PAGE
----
Trying to quit smoking? Patches, drugs help: study

Wed Sep 5, 2012 7:33pm EDT

Cigarette butts in an ashtray in Los Angeles, California, May 31, 2012. REUTERS/Jonathan Alcorn

Cigarette butts in an ashtray in Los Angeles, California, May 31, 2012.

Credit: Reuters/Jonathan Alcorn

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(Reuters) - Trying to stop smoking? Smokers have considerably more success when they use nicotine patches or prescription medications than when they try to go it alone, an international study found.

Past research has yielded conflicting evidence on the effectiveness of such aids since they seem to work in clinical trials, but less so in a real-life setting.

But the current researchers, whose findings appear in the journal Addiction, found that some quitting aids were linked to four-to-six-fold higher success rates.

"Smokers in the United Kingdom, Canada, Australia and the United States are more likely to succeed in quit attempts when they use (drugs) or nicotine patch," wrote study leader Karin Kasza, a statistician at Roswell Park Cancer Institute in Buffalo, New York, and colleagues.

Kasza and her team surveyed more than 7,400 adult smokers in the United States, Britain, Canada and Australia on their quit attempts, including whether they even remembered every time they resolved to give up cigarettes.

They then tracked these people to see how many had succeeded in staying smoke-free for at least six months.

About 2,200 people used a prescription medication or nicotine replacement therapy, but the rest did not.

Among those who used no medication to quit, five percent managed to stay smoke-free for six months.

In comparison, 18 percent of nicotine patch users, 15 percent of people who used buproprion - an antidepressant - and 19 percent of people who used a medication called varenicline stayed off cigarettes for six months.

After taking into account factors that could affect people's success, such as how long and how heavily they had smoked, the researchers determined that buproprion and the nicotine patch were each tied to a four-fold increase in quitting success compared with those who used no medications, and varenicline to a nearly six-fold increase.

Eight percent of people who used oral nicotine replacement products, such as gum, stayed abstinent for six months.

Overall, the researchers found, people who tried to quit without any aids were likely to be younger, have lower incomes, be less addicted to nicotine and have higher confidence in their ability to break the smoking habit than those who used aids.

The study does not prove that the medications are responsible for the greater success in quitting, merely that people who use them are more likely to quit.

"The disappointing reality is that even when people use these medications to help them quit, relapse is still the norm. It's better than nothing, but it's by no means a magic bullet," Kasza said.


(Reporting from New York by Kerry Grens at Reuters Health; Editing by Elaine Lies and Paul Tait)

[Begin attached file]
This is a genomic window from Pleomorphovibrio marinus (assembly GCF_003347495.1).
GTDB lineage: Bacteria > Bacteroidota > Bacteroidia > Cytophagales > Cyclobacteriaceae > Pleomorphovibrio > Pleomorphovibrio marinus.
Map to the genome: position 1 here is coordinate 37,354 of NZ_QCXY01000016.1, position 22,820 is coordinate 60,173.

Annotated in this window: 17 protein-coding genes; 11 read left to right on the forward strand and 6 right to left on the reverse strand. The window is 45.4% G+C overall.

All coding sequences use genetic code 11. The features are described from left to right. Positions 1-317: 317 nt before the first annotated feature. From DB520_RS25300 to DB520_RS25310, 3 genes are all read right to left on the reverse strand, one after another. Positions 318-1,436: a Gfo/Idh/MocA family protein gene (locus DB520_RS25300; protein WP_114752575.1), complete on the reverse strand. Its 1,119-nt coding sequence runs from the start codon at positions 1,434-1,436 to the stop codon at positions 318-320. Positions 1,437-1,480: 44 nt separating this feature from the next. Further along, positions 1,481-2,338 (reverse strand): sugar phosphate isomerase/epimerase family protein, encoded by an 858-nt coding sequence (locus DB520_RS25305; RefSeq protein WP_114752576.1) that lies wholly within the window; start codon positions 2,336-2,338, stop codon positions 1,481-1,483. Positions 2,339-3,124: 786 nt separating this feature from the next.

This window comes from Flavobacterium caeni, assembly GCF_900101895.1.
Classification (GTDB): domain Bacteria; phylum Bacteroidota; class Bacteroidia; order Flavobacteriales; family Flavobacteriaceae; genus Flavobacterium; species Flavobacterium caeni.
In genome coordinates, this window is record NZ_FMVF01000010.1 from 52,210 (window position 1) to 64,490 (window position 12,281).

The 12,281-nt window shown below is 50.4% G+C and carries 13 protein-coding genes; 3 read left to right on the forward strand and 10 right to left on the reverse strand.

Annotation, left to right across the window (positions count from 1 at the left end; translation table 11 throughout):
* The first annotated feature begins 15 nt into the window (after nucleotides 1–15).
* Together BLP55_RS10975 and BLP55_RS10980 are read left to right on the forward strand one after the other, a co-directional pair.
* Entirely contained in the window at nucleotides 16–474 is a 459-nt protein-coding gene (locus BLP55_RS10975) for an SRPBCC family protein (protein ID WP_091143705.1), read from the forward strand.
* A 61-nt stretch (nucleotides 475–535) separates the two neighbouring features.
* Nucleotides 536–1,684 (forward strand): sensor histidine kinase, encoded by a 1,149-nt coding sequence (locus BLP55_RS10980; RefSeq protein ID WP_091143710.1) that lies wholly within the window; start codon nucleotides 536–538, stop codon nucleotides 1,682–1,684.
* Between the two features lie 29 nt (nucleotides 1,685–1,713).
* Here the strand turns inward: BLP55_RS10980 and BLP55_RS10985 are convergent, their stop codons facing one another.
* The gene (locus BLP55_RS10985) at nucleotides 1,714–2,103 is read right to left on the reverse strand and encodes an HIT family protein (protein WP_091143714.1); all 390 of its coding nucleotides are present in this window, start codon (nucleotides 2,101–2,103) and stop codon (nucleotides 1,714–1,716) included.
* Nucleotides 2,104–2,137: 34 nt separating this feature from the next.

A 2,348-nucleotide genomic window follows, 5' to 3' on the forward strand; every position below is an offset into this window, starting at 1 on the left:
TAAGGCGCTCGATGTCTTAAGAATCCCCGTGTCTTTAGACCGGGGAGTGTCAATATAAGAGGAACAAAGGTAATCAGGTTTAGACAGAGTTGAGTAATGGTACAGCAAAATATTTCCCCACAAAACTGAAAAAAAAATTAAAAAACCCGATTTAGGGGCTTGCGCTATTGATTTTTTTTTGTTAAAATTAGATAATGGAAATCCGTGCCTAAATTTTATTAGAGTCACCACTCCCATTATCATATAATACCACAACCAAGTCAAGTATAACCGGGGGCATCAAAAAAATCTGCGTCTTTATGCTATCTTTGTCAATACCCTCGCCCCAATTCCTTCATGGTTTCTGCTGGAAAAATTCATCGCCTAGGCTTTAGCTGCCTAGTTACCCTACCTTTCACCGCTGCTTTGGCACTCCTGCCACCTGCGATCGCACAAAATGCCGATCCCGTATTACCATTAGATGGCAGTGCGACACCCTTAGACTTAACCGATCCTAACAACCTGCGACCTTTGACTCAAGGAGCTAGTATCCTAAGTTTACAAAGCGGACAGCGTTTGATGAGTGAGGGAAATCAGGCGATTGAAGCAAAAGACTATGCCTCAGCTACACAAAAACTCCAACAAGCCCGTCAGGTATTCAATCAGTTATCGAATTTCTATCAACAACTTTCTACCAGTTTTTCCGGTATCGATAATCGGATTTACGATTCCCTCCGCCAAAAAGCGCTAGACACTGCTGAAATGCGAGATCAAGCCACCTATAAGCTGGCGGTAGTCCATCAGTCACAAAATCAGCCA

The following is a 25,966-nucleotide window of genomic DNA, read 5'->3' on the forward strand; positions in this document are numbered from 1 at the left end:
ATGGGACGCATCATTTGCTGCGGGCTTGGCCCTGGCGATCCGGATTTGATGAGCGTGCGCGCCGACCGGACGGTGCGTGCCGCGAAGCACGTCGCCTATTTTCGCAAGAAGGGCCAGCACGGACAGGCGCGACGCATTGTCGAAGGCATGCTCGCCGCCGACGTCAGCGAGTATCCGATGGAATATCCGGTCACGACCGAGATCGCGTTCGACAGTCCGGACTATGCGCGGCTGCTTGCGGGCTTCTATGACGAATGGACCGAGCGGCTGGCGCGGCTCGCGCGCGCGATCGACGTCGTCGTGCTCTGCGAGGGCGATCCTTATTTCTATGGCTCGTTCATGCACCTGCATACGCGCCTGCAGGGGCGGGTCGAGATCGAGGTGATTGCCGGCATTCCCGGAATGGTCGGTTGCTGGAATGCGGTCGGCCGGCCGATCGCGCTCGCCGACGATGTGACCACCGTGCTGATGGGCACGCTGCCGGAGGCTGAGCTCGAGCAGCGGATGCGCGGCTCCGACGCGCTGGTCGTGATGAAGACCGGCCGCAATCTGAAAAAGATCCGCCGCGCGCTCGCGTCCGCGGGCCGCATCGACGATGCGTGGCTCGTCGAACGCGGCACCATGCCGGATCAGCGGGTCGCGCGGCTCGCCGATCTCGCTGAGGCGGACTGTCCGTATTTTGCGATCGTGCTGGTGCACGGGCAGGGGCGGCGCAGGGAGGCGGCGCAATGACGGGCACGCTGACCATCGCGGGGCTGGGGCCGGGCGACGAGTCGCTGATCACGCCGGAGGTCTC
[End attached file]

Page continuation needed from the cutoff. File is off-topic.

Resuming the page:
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Comments (1)
PolitoJR wrote:
“Considerably more success?” The authors have clearly cherry-picked quit attempt findings. When all quit attempts are considered, there is no significant effect of nicotine gum (14%), nicotine patch (15%) or bupropion (14%) versus no-medication (14%) at 6 months (see Table 1).

This 4 nation ITC survey did not find NRT effective. That conclusion was drawn by a team of researchers that included a Pfizer speaker’s bureau salesman after “adjusting” data.

Most notably, as noted by Professor Michael Siegel of Boston University School of Public Health, “the final conclusions exclude from analysis all surveyed medication quitters who retrospectively declared that they had not used NRT, bupropion or varenicline to quit ‘completely.’ ” The total number excluded was greater than the total number of successful medication quitters.

Additionally, in creating a medication comparison standard (“no medication”) the authors lumped abrupt cessation (cold turkey) with gradual weaning/tapering quitters when an earlier ITC study using the exact same survey found abrupt cessation twice as effective as weaning ( see Cheong Y, 2007 Nicotine and Tobacco Research), thus watering down the comparison standard.

Also, due to differing survey questions being asked during Wave 5 and earlier, successful non-medication quitters may have been wrongly classified as medication quitters.

While meds clobber placebo inside clinical trials, in all truly independent population level quitting method studies since 2000 (studies not authored by paid pharma industry consultants), replacement nicotine has been found to be worse or no better than quitting without it.

The pharma industry understandably wants to put a dent in real-world ineffectiveness. What you’ll never hear pharma say is the truth: that more long-term ex-smokers will stop smoking cold turkey during 2012 than by all other methods combined.

Pharma cannot point to a single independent study where any approved quitting product defeats cold turkey. To the contrary, Doran May 2006 (Addictive Behaviors) followed the smoking patients of 1,000 Australian family practice physicians. Not only did “cold turkey” generate a whopping 88% of all successful quitters, it doubled NRT and Zyban success rates.

Impossible to blind experienced quitters as to placebo group assignment, RCT efficacy findings measuring expectations, frustrations and the benefit of ongoing weekly counseling and/or support to the well fed active arm, what’s needed are intellectually honest smoking cessation studies. It’s time to pit “real” cold turkey quitters who want to quit cold turkey against real “medication” quitters who get exactly what they seek.

John R. Polito
Nicotine Cessation Educator

Sep 06, 2012 9:32am EDT  --  Report as abuse
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